Gordon Parks’s color pictures of everyday life under segregation, having gone missing for 50 years, have gotten a lot of attention recently. The gist of these color images is that whites and blacks were less separate in the deep South in the ’50’s than popularly believed. The images are all fascinating, but the shot above is the one that has lodged in my mind since I first saw it a month ago. I wish I could tell you how I would have read it before. Instead, I its acquaintance while immersed in the photos from Ferguson. Now, in the midst of the eruption over the Eric Garner “non-indictment,” the photo fascinates me even more.
The point, I believe, was to illustrate how much black kids and white kids did their share of hanging out. It wasn’t about differences or distinctions, it — as they stand at the fence, the arms of the right two touching — was about being aligned. Fast forward to today, however, and the intense preoccupation on dead black kids and free white cops. Accordingly, what I see are two black boys dressed uniformly and acting close enough alike to risk indistinguishability, each brandishing a toy gun (perhaps like the one that did in poor Tamir Rice in Cleveland the other day). That doesn’t mean that the white kid isn’t thoroughly enjoying the company or couldn’t as easily have been hamming it up with his own gun. The fact he’s “the one that’s not like the others,” however, so fair and innocent when it comes to stereotypes of the day makes me wonder if there isn’t cultural symmetry to that, too.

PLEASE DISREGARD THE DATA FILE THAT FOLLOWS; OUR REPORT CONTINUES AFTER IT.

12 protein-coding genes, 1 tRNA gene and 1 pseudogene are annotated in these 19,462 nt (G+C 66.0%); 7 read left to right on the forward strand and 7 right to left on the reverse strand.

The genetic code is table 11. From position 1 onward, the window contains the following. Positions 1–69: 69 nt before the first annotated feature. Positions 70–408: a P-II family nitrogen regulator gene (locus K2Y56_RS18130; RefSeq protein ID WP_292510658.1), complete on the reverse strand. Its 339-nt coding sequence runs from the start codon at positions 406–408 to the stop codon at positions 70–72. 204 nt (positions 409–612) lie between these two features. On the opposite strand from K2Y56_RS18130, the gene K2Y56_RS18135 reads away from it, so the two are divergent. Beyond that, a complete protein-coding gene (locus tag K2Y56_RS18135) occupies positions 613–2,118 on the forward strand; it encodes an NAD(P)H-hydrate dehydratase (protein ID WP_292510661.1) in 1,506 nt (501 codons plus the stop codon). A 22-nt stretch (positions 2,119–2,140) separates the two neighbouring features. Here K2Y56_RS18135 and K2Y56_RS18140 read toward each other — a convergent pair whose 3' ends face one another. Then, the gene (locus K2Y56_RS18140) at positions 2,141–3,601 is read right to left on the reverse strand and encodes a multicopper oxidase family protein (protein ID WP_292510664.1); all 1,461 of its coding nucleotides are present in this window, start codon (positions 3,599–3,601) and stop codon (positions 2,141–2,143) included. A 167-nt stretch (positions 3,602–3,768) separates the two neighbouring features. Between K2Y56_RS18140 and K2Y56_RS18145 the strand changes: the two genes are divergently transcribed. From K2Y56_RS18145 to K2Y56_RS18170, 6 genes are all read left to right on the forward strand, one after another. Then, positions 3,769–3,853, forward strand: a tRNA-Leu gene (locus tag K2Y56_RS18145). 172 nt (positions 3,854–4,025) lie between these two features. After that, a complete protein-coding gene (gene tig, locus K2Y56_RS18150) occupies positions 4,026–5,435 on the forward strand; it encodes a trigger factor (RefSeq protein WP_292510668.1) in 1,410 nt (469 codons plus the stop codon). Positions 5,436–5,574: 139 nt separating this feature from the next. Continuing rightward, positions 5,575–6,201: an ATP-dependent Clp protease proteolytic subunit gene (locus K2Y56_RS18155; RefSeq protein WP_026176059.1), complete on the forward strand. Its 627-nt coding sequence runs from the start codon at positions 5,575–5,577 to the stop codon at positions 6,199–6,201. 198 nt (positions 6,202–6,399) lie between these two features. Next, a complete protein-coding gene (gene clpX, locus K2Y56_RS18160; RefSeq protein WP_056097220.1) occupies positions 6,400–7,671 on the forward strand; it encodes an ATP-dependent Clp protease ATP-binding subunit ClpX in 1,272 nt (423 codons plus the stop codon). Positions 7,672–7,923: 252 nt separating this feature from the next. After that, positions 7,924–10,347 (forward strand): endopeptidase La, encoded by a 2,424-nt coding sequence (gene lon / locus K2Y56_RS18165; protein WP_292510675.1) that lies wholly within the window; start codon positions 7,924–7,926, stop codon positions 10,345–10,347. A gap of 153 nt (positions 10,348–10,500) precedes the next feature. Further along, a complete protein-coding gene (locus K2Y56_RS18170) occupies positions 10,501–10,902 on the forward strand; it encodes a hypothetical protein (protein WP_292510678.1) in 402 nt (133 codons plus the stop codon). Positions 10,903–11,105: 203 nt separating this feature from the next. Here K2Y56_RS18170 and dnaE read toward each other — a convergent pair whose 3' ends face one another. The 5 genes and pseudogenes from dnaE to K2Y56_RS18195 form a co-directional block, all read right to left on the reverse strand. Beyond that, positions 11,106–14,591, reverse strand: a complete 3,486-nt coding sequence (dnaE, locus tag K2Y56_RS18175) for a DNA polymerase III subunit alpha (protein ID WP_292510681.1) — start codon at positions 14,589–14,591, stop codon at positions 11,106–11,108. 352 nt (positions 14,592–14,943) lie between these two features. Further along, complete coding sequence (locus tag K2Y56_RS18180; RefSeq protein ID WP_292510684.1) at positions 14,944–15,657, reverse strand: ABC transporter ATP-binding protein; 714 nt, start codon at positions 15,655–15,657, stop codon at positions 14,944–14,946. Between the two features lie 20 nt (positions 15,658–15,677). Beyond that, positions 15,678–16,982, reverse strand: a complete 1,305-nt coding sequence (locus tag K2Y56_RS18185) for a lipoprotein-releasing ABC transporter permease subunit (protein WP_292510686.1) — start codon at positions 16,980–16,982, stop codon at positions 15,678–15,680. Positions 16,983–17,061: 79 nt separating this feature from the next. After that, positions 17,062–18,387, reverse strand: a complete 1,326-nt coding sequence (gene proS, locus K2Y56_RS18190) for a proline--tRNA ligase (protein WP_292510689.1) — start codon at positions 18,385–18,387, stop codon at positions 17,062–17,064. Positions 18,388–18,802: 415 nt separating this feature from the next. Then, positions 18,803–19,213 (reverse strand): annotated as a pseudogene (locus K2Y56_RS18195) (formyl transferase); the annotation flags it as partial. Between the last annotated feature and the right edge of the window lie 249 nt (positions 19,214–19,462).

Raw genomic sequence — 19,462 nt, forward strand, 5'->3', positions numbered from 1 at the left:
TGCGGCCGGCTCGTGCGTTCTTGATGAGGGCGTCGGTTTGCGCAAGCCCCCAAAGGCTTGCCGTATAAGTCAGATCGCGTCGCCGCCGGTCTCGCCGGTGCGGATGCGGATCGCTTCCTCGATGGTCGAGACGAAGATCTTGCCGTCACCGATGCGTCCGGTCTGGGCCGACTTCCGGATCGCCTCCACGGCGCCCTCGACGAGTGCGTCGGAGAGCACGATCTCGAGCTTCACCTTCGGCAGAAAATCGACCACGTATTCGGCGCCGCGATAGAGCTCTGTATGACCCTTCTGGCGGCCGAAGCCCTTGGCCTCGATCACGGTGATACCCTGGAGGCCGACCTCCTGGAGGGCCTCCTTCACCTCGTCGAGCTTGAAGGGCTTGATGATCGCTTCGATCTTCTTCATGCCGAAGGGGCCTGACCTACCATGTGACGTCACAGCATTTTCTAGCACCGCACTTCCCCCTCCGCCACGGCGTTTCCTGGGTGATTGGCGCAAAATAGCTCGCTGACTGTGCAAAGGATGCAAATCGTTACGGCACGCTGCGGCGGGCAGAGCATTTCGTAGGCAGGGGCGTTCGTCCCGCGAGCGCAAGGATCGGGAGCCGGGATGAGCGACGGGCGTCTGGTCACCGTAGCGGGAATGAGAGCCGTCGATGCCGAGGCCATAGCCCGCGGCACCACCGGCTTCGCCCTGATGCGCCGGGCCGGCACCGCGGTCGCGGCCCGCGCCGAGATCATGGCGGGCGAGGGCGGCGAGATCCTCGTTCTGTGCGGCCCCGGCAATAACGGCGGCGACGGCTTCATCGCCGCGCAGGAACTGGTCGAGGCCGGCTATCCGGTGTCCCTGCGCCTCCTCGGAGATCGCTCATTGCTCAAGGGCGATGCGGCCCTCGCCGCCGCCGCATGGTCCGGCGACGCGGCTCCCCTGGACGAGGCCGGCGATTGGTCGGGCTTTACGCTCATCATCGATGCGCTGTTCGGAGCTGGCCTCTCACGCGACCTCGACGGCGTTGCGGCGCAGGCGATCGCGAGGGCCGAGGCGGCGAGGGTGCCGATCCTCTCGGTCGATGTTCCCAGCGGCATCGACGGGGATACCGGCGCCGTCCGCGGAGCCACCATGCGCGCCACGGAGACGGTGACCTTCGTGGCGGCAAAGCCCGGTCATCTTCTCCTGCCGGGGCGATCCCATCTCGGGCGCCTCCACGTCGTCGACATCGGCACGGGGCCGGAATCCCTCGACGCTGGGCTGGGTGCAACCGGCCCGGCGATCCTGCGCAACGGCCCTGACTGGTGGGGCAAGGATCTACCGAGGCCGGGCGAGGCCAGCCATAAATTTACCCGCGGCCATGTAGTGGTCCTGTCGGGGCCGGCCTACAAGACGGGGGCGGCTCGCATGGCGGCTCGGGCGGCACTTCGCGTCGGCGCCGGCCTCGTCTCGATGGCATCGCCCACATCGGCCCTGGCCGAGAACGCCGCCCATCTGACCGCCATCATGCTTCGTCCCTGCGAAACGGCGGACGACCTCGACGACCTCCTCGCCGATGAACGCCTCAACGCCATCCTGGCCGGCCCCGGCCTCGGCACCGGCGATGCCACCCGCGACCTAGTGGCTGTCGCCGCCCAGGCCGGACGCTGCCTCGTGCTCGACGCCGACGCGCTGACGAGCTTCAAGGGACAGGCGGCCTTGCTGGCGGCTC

(8:45 am PST – edited for clarity).
(photo: Gordon Parks. caption: Untitled, Alabama, 1956.)